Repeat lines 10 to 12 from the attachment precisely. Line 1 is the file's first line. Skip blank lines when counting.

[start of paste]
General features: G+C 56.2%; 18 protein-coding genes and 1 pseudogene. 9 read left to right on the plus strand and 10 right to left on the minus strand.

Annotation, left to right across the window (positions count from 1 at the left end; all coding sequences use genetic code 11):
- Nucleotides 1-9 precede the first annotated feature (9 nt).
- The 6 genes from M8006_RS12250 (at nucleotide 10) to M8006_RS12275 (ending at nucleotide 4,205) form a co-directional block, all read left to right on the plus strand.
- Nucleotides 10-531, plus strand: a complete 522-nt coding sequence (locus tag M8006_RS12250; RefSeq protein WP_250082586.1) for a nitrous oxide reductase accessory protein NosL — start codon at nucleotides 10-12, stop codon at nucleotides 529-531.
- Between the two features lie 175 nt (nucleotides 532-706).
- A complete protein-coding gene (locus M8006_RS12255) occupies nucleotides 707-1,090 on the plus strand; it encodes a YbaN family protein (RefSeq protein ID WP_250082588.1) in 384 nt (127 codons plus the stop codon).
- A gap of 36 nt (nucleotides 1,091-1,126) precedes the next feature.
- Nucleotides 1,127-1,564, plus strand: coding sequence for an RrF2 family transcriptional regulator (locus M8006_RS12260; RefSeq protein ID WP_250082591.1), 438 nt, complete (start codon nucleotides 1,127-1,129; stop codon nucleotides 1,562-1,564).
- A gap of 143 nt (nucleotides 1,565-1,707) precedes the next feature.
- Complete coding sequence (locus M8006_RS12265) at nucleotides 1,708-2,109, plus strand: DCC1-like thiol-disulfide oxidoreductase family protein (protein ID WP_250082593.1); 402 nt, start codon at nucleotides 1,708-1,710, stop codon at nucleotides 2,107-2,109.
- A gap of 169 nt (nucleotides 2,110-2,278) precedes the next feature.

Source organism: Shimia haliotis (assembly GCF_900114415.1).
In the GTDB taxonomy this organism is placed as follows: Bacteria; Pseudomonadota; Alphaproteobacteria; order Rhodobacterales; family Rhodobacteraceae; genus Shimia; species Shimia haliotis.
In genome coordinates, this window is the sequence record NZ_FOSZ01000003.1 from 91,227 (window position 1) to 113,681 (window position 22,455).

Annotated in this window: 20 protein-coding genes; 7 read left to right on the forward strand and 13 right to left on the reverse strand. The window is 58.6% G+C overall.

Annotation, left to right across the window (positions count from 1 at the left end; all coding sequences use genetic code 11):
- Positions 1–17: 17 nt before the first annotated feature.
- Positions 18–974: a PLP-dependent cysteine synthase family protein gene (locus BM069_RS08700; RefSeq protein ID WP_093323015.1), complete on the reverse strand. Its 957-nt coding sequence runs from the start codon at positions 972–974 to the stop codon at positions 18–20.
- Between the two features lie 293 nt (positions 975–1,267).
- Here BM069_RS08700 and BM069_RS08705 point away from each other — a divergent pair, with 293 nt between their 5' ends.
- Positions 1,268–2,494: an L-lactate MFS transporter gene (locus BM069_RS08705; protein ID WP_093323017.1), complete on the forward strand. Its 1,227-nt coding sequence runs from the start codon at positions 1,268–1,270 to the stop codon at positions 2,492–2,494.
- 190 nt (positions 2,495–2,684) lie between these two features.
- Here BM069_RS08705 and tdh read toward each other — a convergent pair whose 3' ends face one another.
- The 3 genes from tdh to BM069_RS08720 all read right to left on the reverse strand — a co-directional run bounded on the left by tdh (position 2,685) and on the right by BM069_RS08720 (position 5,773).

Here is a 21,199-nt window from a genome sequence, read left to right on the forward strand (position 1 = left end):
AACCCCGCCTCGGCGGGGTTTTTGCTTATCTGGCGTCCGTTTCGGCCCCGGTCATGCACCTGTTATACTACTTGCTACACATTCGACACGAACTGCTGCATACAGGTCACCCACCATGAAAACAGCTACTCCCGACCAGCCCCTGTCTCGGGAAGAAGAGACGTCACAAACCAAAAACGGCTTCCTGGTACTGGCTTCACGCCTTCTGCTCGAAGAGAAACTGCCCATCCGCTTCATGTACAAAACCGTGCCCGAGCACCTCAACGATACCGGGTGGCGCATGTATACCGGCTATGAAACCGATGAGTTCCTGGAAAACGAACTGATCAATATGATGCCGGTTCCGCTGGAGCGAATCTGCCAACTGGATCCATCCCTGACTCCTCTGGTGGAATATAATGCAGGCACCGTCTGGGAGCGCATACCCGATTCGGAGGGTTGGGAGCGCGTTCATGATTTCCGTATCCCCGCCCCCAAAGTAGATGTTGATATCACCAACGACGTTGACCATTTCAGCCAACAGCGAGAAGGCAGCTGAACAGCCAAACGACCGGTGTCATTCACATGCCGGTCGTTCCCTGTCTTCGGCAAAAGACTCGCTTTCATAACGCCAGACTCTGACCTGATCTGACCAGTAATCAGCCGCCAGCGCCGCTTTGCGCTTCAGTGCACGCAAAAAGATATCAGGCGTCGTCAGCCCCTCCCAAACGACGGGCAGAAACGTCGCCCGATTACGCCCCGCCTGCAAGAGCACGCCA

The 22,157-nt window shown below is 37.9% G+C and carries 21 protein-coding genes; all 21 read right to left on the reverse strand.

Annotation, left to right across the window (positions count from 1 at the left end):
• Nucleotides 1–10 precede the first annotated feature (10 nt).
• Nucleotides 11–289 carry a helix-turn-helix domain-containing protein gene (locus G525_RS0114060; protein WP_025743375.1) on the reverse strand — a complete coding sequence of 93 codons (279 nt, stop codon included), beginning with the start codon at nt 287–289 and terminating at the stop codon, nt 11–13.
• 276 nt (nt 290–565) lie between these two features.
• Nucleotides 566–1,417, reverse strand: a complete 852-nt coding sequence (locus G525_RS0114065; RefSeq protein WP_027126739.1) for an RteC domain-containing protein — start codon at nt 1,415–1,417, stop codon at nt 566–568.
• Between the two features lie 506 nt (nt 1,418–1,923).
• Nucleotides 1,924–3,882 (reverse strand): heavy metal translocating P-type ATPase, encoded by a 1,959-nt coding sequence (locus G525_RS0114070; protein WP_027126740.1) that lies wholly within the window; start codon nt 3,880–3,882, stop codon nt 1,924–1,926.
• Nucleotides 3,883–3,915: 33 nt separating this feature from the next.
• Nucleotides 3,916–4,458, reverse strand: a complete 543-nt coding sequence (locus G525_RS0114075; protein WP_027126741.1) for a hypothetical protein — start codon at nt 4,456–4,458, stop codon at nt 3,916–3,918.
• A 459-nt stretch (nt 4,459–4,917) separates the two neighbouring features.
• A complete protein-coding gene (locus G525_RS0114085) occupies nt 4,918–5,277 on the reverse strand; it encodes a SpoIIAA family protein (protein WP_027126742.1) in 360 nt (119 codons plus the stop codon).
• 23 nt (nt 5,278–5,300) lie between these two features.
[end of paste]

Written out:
- A gap of 143 nt (nucleotides 1,565-1,707) precedes the next feature.
- Complete coding sequence (locus M8006_RS12265) at nucleotides 1,708-2,109, plus strand: DCC1-like thiol-disulfide oxidoreductase family protein (protein ID WP_250082593.1); 402 nt, start codon at nucleotides 1,708-1,710, stop codon at nucleotides 2,107-2,109.
- A gap of 169 nt (nucleotides 2,110-2,278) precedes the next feature.